Day 2 Of The Techcrunch 2017 Shenzhen Conference
Fung Global Retail & Technology attended the TechCrunch 2017 Conference in Shenzhen on Day 2, the two days that the keynote presentations took place. The major themes that we garnered from Day 2 of the conference included:
- Meitu: Wei Zhang, CTO of Meitu—a global innovator in mobile video and photography, including beauty-themed photo and video apps—shared his vision to expand the company’s beauty ecosystem to providing skincare consultation. When users take a selfie, the app will collect data and provide a diagnosis of their skin’s health using artificial intelligence (AI).
- Mobike: The Fung Global Retail & Technology team interviewed Joe Xia, the Co-Founder and CTO of one of China’s largest bicycle-sharing startups Mobike, who shared the startup’s plans to leverage data to help governments make more informed decisions in urban planning.
- Kik: Ted Livingston, Founder and CEO of messaging app Kik, talked about the company’s plans for an initial coin offering (ICO)—a newly popularized method of fundraising—and the introduction of its cryptocurrency, Kin, to foster commerce in its community. Kik seeks to become the WeChat of the West.
Please see Deep Dive: Shenzhen—An International Hub Of Hardware Innovation
Meitu—Ai And The App Ecosystem
Zhang Explained how Meitu has created an ecosystem around beauty through a portfolio of software and hardware offerings, and shared his vision to provide skin diagnosis for users through AI technology. Meitu is a Chinese company that created a photo-editing app that was first introduced as a selfie app in 2008, a time when most Western smartphones were designed for video calls rather than taking selfies. The company started manufacturing smartphones in 2013.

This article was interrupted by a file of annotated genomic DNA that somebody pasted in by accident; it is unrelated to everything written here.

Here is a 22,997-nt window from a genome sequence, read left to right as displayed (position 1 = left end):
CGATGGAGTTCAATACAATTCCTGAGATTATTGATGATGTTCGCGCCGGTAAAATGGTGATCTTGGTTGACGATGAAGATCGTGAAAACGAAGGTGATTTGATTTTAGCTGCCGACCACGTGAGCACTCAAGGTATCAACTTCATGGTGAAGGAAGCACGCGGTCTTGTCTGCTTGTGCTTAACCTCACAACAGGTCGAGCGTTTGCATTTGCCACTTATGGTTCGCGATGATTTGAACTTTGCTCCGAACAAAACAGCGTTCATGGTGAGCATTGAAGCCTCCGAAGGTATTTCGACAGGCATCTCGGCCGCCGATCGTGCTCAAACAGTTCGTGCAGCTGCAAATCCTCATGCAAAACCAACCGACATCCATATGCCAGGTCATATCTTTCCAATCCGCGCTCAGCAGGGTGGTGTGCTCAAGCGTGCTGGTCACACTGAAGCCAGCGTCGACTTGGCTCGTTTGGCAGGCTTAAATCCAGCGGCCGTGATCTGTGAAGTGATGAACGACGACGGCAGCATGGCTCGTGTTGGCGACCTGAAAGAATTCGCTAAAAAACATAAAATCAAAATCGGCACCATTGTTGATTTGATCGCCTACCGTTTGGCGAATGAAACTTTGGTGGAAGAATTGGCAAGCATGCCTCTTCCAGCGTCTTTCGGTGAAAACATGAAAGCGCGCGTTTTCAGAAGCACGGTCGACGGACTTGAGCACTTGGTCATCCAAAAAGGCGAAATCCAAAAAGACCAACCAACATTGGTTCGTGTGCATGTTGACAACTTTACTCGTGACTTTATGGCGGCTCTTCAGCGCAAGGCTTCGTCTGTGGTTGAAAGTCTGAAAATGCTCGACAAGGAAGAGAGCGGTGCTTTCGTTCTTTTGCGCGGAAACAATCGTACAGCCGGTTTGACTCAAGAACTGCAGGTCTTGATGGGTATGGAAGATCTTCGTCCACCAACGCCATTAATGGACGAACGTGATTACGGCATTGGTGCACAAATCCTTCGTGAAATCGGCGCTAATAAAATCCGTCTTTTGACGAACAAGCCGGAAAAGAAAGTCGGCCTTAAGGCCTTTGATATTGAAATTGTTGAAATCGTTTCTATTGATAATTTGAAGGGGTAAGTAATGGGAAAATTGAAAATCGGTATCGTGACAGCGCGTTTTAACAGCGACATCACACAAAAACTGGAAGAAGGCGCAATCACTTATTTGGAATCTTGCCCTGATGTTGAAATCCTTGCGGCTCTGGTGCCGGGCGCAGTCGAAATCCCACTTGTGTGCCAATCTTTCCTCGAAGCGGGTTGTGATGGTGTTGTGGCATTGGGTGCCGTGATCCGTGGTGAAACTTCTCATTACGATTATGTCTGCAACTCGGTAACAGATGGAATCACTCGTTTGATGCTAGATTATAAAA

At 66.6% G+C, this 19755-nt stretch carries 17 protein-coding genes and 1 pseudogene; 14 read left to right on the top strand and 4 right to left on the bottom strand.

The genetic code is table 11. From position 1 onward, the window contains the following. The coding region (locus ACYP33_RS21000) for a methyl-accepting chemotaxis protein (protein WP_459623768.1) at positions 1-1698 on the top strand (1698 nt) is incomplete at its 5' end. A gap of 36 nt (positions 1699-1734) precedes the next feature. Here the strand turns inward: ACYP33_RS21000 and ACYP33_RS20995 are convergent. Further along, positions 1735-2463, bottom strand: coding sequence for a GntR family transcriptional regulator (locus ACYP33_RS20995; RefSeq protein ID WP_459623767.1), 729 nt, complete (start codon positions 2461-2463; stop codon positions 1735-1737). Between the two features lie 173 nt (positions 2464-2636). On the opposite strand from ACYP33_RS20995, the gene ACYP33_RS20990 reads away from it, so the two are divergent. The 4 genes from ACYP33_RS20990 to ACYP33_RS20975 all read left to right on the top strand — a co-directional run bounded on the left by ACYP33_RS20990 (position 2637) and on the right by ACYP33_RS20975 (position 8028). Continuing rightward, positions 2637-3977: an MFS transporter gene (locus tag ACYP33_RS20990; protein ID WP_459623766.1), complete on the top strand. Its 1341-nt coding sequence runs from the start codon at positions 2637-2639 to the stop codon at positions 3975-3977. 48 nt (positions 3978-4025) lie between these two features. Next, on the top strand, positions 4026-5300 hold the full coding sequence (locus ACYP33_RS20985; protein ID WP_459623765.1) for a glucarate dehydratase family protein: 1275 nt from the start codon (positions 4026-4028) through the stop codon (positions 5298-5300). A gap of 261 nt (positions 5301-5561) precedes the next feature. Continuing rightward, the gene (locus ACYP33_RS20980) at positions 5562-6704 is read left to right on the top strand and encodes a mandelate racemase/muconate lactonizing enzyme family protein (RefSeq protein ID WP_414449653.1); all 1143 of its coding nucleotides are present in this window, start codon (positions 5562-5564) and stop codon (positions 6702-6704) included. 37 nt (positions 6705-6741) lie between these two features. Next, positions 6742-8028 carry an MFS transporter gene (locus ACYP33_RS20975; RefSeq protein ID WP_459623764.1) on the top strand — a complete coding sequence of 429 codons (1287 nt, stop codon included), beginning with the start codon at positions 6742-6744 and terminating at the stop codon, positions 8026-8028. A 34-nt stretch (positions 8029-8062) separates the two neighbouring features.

We summarize the key takeaways from Zhang’s presentation below:
- Meitu targets to expand its ecosystem to include providing skin consultation: When users take a selfie, the app will collect data and provide diagnosis of their skin’s health through AI.
- AI is the next frontier for providing solutions to everyday problems, according to Zhang. Meitu’s MakeupPlus app provides advice on which makeup style best suits a user when paired with different outfits.
- Catering to cultural nuances and localizing app functions is vital for overseas expansion: Meitu fine-tuned its products according to user preferences and the cultural nuances of the end market, down to deciding on the skin color. For example, Chinese, Japanese and Korean women all prefer fair skin. However, while Japanese prefer fair skin akin to a geisha, Chinese prefer to have fair skin and rosy cheeks. In contrast, Western women do not prefer fair skin tone. The most popular feature among American users is the ability to turn selfies into anime-style photos, which catapulted the app to the top-10 most-popular apps in the App Store’s photo and video category.
- Zhang sees more near-term business applications for AR than VR technology: He is most positive about advertising with augmented reality (AR) and expects commercial applications of virtual reality (VR) to take longer to mature. Meitu has established a joint laboratory with HiScene, a leading Chinese AR technology provider. In his view, VR is an example of a good technology not necessarily being a good product.
- His vision is for Meitu to be able to understand a user’s preferences by analyzing an uploaded photo: With the support of AI technology, he expects the app to be able to analyze users’ preferences—ranging from culinary and fashion to aesthetics and health.
Mobike—Bicycle-Sharing and the IoT Economy